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Report to the Commissioner [Blu-ray]
(Milton Katselas, 1975)
Review by Gary Tooze
Theatrical: Frankovich Productions
Video: Kino Lorber
Region: 'A' (as verified by the Oppo Blu-ray player)
Disc Size: 22,511,556,456 bytes
Feature Size: 21,958,582,272 bytes
Video Bitrate: 22.93 Mbps
Case: Standard Blu-ray case
Release date: July 7th, 2015
Aspect ratio: 1.85:1
Resolution: 1080p / 23.976 fps
Video codec: MPEG-4 AVC Video
DTS-HD Master Audio English 1617 kbps 2.0 / 48 kHz / 1617 kbps / 16-bit (DTS Core: 2.0 / 48 kHz / 1509 kbps / 16-bit)
• Original Theatrical Trailer (2:21)
Description: This taut, action-loaded thriller set in New York City stars Michael Moriarty (The Stuff) as a naive rookie cop whose youthful idealism thrusts him into an interdepartmental power play leading to the death of another young officer, whose deep undercover work has led her to move in with a handsome drug czar (Tony King, Bucktown). Yaphet Kotto (Midnight Run) is unforgettable as Crunch Blackstone, Moriarty's hardboiled partner. Cult filmmaker Milton Katselas (When You Comin Back, Red Ryder?) directed this realistic police drama, shot on location in the gritty streets of 1970s Manhattan and featuring an incredible cast of stars and future stars that includes Susan Blakely, Hector Elizondo, William Devane, Richard Gere, Vic Tayback and Bob Balaban.
A young NYPD detective learns (the hard way) about the politics that govern a big-city police department. He kills a lady-detective/colleague whose undercover garb concealed her profession and he gets caught up in a department cover-up.
The sedentary title works against this police film, which is in the SERPICO and PRINCE OF THE CITY vein. Police commissioner Elliott gives underling Grover the assignment of finding out why Blakely, an undercover police officer, was killed when the apartment she shared with narcotics czar King was raided. In a flashback we learn that Moriarty, a young detective, was on the case and didn't know Blakely was working for the cops. The investigation is bogged down in a series of bureaucratic maneuvers, and the film becomes more of a character study of the men behind the badges as we meet dedicated cops Elizondo and McGuire.Excerpt from TV Guide located HERE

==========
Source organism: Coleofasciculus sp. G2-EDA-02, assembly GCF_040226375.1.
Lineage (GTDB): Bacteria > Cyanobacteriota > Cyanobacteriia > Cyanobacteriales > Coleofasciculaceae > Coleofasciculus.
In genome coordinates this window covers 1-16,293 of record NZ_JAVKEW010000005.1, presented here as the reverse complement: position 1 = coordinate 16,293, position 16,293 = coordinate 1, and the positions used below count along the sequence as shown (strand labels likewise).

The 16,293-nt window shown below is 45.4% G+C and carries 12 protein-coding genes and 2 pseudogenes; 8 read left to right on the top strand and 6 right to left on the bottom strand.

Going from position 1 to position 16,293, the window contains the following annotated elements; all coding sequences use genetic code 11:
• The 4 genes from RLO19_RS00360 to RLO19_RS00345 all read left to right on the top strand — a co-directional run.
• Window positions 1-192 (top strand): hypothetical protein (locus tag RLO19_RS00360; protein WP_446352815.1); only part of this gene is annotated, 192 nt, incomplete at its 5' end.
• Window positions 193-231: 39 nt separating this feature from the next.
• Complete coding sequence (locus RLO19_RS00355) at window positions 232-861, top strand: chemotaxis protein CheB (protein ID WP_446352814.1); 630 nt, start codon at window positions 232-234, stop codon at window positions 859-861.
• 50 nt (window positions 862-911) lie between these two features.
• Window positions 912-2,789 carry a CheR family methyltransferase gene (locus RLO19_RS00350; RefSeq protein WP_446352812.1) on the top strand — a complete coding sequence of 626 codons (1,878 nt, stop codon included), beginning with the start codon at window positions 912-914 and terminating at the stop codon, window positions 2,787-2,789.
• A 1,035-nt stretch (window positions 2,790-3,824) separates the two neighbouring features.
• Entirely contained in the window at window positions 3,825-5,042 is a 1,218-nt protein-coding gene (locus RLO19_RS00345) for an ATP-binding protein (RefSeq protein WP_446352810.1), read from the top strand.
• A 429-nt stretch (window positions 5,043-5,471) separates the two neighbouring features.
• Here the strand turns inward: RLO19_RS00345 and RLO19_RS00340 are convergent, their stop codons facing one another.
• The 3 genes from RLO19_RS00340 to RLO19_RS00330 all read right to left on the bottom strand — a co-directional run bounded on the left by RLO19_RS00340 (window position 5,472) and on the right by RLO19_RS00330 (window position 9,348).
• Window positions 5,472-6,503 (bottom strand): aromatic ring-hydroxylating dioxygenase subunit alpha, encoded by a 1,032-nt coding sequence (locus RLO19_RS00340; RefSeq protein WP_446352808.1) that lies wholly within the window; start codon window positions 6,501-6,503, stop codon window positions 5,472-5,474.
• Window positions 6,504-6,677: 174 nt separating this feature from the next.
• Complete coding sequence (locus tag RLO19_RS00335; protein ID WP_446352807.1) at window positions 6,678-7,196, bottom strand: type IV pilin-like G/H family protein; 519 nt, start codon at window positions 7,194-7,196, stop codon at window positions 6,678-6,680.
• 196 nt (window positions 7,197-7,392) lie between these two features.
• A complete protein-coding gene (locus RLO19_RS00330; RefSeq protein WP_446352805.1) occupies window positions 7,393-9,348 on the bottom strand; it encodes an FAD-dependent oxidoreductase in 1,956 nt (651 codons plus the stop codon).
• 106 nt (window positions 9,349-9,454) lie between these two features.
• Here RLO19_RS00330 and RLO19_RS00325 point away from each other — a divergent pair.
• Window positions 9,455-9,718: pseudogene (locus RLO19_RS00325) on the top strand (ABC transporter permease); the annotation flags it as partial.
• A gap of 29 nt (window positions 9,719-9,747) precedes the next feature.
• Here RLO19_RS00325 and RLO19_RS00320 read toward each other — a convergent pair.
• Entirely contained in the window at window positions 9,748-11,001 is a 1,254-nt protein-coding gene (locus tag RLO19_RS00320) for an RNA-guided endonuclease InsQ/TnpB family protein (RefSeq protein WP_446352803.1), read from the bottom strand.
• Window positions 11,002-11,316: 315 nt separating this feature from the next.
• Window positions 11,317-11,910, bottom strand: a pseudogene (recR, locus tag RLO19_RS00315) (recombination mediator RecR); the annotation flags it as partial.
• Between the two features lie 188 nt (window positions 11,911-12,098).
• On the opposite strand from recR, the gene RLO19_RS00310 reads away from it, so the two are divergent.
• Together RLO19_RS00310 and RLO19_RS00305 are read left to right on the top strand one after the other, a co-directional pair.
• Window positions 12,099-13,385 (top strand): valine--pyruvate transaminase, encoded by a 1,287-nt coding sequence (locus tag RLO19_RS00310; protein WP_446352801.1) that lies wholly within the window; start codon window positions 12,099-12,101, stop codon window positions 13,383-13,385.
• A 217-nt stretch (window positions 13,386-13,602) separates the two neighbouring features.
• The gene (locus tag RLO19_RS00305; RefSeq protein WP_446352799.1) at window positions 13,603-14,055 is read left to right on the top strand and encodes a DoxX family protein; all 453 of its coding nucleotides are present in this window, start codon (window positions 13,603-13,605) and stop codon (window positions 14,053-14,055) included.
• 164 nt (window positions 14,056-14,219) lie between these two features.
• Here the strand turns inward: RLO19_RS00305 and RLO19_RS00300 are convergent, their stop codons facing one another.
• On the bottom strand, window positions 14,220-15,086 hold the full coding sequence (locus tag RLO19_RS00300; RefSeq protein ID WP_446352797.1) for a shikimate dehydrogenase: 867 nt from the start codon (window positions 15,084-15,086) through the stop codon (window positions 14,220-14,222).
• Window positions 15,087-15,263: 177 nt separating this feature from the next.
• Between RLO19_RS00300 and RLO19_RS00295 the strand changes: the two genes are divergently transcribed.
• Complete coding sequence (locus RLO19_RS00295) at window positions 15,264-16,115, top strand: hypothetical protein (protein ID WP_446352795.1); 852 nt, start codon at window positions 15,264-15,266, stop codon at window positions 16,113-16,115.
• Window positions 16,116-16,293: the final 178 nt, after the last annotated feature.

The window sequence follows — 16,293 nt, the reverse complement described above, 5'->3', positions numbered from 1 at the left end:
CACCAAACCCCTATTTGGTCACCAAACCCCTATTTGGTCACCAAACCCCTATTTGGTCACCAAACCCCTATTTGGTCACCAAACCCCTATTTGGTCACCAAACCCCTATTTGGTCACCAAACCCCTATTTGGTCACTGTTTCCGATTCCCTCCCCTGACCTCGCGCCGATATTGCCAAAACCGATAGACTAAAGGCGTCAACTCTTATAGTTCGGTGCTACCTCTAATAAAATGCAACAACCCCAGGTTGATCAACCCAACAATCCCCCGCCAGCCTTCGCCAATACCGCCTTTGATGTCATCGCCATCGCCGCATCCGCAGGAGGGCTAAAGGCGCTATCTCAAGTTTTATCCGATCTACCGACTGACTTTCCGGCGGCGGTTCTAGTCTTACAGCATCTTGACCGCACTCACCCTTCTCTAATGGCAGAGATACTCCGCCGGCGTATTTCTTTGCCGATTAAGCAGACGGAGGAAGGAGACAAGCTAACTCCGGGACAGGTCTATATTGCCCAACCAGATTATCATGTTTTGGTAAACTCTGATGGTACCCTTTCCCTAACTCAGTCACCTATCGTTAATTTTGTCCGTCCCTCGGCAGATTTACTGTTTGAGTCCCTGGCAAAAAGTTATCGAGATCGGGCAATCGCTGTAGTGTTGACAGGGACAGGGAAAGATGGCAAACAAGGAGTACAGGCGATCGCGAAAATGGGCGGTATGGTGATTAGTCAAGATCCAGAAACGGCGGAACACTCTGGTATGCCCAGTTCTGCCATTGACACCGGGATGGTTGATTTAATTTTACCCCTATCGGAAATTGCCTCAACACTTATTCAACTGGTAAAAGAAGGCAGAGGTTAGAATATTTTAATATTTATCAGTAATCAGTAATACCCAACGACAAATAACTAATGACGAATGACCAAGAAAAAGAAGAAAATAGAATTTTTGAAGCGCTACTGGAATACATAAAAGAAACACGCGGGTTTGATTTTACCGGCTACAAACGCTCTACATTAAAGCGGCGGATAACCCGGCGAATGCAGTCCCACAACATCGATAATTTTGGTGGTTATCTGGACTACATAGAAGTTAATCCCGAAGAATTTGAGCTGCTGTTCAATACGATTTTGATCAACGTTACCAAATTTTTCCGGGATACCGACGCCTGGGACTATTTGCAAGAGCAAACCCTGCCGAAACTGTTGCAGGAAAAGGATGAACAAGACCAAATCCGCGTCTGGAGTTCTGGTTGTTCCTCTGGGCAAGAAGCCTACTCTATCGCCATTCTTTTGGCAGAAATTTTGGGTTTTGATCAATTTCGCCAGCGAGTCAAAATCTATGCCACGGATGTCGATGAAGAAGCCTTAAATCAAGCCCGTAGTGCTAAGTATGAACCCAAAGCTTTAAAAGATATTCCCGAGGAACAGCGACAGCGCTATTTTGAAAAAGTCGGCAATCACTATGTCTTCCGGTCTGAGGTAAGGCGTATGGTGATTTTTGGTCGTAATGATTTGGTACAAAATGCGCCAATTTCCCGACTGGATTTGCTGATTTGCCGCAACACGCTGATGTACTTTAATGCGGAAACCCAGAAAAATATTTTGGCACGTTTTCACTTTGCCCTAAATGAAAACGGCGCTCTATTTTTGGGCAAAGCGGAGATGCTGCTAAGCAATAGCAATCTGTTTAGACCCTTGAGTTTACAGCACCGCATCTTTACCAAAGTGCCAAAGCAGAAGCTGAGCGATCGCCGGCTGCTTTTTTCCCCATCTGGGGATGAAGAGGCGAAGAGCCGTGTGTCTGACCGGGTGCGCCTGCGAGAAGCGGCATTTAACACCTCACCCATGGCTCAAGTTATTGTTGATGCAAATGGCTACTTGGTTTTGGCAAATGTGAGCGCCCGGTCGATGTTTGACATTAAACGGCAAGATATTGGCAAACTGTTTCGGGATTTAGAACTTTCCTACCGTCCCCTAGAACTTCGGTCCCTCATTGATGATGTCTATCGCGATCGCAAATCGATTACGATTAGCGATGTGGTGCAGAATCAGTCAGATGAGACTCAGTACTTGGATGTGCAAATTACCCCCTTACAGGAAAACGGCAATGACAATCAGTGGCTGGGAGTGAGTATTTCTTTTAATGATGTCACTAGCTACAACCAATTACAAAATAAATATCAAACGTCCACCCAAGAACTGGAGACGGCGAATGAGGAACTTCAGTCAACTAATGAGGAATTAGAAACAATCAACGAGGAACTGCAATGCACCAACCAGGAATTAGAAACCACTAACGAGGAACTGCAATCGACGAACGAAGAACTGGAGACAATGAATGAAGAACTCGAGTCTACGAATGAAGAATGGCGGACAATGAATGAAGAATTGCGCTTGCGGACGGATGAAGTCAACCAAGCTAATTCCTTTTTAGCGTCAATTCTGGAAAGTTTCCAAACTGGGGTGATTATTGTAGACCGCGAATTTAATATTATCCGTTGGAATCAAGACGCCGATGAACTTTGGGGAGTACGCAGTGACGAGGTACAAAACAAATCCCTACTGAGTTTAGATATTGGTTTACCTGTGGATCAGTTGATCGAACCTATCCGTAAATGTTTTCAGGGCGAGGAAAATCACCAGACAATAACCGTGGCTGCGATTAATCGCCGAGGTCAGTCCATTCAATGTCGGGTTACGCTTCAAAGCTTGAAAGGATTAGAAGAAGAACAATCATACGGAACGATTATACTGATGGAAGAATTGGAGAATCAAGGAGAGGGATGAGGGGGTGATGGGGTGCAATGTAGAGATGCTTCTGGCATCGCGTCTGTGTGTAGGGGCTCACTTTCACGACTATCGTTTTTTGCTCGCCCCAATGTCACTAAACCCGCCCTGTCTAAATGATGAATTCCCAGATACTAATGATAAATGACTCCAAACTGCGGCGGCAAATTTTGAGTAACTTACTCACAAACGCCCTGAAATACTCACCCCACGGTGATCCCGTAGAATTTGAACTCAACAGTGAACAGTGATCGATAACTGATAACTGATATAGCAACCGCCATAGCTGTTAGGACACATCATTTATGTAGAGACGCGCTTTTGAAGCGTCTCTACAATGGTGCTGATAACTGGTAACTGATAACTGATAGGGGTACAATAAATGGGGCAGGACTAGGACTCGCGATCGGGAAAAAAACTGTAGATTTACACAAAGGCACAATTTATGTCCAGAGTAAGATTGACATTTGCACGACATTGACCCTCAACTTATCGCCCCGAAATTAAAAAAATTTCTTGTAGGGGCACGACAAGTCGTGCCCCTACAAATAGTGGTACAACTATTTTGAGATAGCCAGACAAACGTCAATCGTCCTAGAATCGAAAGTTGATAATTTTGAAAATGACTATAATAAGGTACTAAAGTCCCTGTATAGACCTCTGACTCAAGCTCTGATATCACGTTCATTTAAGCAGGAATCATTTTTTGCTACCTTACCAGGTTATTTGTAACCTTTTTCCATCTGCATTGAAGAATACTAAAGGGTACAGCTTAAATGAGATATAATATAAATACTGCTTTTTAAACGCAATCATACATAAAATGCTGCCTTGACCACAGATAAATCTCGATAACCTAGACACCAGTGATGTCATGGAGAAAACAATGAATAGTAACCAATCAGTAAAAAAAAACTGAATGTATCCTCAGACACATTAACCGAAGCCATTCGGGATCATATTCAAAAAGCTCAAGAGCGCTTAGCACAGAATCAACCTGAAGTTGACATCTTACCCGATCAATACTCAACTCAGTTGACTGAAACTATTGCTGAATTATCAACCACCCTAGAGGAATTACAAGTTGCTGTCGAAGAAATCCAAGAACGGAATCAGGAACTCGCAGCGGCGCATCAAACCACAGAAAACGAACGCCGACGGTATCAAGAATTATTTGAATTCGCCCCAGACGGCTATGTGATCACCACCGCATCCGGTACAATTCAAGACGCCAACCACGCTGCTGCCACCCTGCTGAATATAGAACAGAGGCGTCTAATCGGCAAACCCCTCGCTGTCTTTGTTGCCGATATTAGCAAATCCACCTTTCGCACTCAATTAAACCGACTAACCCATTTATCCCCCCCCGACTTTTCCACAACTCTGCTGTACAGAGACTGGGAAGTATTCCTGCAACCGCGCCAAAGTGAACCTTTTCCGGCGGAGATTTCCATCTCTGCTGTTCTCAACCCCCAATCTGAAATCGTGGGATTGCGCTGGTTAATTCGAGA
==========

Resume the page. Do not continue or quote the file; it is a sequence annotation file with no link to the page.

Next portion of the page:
Image : NOTE: The below Blu-ray captures were taken directly from the Blu-ray disc.
Report to the Commissioner arrives on Blu-ray looking fairly gritty and authentic for a mid 70's film. The transfer seems typical of Kino Lorber with a 1080P, single-layered, rendering with a modest but supportive bitrate. The visuals are thick but export some depth. Contrast is a shade dusty but this may be in-line with the original appearance. It is in the accurate 1.85:1 aspect ratio but the transfer, or more appropriately - the film, doesn't have any exceptional visual proclivities. The presentation is 1080P and pretty clean with only a few modest speckles. Nothing to complain about - but nothing to extoll.
CLICK EACH BLU-RAY CAPTURE TO SEE ALL IMAGES IN FULL 1920X1080 RESOLUTION
Recognize Richard Gere?
The DTS-HD Master 2.0 channel at 1617 kbps does a competent job of exporting the film's occasionally aggressive sound requirements - gunplay, fighting, bar sounds etc. . The Elmer Bernstein (Kings of the Sun, Hud, To Kill a Mockingbird, Summer and Smoke) score really doesn't suit the film and neither does Vernon Burch's Loving You Gets Better With Time and Chances. It sounds crisp with some depth via the lossless - but doesn't approach the gritty feel of the film, IMO. There are optional English subtitles offered and my Oppo has identified it as being a region 'A'-locked.
Only a trailer.
June 29th, 2015
About the Reviewer: Hello, fellow Beavers! I have been interested in film since I viewed a Chaplin festival on PBS when I was around 9 years old. I credit DVD with expanding my horizons to fill an almost ravenous desire to seek out new film experiences. I currently own approximately 9500 DVDs and have reviewed over 5000 myself. I appreciate my discussion Listserv for furthering my film education and inspiring me to continue running DVDBeaver. Plus a healthy thanks to those who donate and use our Amazon links.
Although I never wanted to become one of those guys who
focused 'too much' on image and sound quality - I
find HD is swiftly pushing me in that direction.
Oppo Digital BDP-83 Universal Region FREE Blu-ray/SACD
Gary W. Tooze
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